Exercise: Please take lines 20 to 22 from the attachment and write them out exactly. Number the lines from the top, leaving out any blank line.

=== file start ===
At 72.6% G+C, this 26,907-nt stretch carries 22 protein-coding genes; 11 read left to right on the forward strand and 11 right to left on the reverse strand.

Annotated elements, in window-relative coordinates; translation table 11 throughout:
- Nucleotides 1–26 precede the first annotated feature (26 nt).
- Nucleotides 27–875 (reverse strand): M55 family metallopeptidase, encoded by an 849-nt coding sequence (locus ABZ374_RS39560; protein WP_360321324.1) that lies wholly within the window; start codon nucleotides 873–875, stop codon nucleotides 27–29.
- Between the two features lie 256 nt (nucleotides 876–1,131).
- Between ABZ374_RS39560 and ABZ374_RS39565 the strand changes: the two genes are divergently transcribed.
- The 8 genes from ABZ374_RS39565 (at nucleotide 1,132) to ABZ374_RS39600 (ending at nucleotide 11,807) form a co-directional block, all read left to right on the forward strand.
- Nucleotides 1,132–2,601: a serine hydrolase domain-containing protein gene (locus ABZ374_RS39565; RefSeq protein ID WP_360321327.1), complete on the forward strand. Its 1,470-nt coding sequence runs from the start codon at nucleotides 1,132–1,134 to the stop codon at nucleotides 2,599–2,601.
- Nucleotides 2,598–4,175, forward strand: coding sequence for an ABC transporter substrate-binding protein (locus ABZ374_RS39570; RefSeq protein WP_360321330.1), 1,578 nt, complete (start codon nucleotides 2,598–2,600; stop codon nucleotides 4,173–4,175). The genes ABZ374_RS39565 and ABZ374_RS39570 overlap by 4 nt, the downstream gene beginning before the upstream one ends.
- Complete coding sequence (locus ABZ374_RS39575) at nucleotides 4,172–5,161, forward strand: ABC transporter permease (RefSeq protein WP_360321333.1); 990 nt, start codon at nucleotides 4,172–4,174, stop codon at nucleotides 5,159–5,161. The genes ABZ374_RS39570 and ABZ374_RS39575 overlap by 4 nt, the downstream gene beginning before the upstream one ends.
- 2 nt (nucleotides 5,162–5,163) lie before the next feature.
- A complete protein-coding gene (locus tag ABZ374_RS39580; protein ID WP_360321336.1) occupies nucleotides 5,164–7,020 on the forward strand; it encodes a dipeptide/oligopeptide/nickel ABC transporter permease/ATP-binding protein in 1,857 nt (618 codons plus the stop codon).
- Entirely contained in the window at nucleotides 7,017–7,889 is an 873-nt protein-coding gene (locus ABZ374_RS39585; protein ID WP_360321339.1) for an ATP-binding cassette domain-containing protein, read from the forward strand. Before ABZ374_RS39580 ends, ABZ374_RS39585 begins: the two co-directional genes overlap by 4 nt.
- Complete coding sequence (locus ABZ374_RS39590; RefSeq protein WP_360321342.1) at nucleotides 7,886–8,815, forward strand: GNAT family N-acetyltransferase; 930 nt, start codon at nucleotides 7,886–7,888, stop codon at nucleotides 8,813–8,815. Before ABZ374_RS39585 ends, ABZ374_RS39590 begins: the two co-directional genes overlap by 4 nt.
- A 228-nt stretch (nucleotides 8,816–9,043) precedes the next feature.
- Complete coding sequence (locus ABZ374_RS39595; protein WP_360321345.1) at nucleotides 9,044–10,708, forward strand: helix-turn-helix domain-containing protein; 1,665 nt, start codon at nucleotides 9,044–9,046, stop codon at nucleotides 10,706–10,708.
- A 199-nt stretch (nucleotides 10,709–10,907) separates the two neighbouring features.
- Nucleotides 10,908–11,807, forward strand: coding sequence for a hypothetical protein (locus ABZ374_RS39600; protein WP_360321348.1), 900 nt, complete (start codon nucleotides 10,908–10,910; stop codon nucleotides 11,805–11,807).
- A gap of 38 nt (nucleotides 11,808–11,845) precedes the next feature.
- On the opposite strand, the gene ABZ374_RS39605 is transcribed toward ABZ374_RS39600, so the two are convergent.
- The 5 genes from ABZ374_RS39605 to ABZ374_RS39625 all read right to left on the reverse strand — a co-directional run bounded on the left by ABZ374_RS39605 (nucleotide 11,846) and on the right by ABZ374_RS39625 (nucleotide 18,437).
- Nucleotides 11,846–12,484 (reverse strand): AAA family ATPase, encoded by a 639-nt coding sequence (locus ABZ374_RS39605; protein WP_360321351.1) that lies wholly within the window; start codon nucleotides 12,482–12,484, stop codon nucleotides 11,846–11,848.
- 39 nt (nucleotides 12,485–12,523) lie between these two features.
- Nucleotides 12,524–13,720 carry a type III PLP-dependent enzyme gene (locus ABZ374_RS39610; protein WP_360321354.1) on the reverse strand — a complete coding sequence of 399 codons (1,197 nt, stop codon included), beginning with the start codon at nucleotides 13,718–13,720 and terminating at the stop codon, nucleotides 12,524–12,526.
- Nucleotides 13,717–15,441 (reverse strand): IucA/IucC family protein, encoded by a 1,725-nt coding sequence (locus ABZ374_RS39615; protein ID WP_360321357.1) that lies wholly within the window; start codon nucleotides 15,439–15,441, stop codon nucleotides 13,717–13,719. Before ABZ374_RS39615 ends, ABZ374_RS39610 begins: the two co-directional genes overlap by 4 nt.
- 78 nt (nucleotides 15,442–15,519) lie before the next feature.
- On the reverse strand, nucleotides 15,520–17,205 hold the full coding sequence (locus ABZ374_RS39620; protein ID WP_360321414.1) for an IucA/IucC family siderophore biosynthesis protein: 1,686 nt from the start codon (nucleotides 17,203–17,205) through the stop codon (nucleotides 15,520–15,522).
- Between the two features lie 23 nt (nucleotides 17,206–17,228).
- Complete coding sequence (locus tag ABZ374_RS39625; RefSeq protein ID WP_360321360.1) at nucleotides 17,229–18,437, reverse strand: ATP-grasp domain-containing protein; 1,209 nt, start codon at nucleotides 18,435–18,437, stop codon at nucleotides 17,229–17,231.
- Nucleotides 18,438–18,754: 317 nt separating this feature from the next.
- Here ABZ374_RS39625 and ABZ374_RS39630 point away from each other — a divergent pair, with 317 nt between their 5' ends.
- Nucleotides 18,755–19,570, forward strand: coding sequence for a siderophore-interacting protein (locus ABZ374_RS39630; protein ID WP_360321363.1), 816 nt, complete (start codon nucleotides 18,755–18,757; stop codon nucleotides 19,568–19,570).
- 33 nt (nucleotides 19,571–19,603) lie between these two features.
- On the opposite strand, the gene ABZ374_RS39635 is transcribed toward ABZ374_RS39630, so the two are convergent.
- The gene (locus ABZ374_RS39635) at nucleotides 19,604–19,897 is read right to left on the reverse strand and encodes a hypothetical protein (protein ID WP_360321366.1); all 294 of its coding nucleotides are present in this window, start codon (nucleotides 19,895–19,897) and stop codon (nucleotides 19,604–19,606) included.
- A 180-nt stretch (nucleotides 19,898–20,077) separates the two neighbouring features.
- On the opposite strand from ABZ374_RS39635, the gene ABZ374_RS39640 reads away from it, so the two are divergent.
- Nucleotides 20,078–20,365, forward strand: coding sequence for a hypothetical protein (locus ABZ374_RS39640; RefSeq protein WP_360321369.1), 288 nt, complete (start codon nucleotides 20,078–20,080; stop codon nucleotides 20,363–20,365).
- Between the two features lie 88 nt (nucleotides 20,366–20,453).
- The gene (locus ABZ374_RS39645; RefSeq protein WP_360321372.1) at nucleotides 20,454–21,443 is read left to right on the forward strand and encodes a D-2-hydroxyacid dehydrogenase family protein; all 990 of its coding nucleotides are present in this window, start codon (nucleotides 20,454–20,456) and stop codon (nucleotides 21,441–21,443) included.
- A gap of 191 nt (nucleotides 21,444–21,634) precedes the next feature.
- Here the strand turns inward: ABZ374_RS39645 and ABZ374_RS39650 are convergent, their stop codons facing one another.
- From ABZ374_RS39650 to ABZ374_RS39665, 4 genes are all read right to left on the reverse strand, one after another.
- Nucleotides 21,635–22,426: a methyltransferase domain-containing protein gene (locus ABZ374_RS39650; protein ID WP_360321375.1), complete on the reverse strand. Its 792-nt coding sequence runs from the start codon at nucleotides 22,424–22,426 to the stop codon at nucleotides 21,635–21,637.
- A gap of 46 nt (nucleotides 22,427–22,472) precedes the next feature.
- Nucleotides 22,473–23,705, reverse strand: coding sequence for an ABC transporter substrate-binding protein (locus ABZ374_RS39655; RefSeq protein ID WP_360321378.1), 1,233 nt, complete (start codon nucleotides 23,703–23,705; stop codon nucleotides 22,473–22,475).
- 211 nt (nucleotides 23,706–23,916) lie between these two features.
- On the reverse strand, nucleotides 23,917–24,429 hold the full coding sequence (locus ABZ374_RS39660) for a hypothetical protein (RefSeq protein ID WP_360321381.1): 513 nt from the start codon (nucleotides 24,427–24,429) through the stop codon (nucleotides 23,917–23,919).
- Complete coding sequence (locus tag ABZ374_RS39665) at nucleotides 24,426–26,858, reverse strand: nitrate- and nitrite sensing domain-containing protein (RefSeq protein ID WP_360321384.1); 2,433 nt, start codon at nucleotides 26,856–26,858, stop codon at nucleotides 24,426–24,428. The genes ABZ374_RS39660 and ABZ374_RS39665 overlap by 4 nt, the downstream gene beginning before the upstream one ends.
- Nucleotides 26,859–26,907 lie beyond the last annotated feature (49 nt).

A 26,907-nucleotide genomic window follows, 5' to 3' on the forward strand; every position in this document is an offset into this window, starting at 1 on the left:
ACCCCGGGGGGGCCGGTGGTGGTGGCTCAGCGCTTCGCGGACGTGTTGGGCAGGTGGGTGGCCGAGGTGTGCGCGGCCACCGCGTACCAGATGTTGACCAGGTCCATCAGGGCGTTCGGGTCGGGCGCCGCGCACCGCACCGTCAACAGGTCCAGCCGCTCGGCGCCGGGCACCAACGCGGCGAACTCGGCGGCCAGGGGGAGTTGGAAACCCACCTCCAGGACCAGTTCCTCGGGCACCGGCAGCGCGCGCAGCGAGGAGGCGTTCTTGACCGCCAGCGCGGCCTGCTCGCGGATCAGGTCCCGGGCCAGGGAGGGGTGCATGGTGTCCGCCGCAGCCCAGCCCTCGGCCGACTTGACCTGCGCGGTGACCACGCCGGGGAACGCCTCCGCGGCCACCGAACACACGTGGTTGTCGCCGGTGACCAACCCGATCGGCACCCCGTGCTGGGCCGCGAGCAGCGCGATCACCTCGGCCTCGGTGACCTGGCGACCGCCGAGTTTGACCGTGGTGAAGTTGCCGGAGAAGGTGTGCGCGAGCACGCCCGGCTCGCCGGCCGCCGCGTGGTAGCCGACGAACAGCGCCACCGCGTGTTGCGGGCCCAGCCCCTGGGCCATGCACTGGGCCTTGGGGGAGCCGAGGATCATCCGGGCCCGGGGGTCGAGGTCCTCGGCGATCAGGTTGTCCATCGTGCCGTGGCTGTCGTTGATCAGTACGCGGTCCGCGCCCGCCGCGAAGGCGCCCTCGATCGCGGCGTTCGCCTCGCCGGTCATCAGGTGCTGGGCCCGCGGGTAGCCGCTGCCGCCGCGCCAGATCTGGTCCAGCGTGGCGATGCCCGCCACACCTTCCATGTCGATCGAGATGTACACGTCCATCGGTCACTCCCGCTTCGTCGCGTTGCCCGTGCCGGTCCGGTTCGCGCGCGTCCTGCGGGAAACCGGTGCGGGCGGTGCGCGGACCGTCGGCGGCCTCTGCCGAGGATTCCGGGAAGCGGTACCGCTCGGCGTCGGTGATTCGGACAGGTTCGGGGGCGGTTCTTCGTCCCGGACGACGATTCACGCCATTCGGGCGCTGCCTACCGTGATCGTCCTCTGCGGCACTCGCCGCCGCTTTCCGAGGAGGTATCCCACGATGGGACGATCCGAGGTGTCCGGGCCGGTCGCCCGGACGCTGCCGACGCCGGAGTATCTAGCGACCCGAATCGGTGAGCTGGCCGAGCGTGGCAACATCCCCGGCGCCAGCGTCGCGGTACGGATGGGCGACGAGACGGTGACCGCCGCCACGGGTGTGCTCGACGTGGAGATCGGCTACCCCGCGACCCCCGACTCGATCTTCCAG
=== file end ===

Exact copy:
- On the opposite strand, the gene ABZ374_RS39605 is transcribed toward ABZ374_RS39600, so the two are convergent.
- The 5 genes from ABZ374_RS39605 to ABZ374_RS39625 all read right to left on the reverse strand — a co-directional run bounded on the left by ABZ374_RS39605 (nucleotide 11,846) and on the right by ABZ374_RS39625 (nucleotide 18,437).
- Nucleotides 11,846–12,484 (reverse strand): AAA family ATPase, encoded by a 639-nt coding sequence (locus ABZ374_RS39605; protein WP_360321351.1) that lies wholly within the window; start codon nucleotides 12,482–12,484, stop codon nucleotides 11,846–11,848.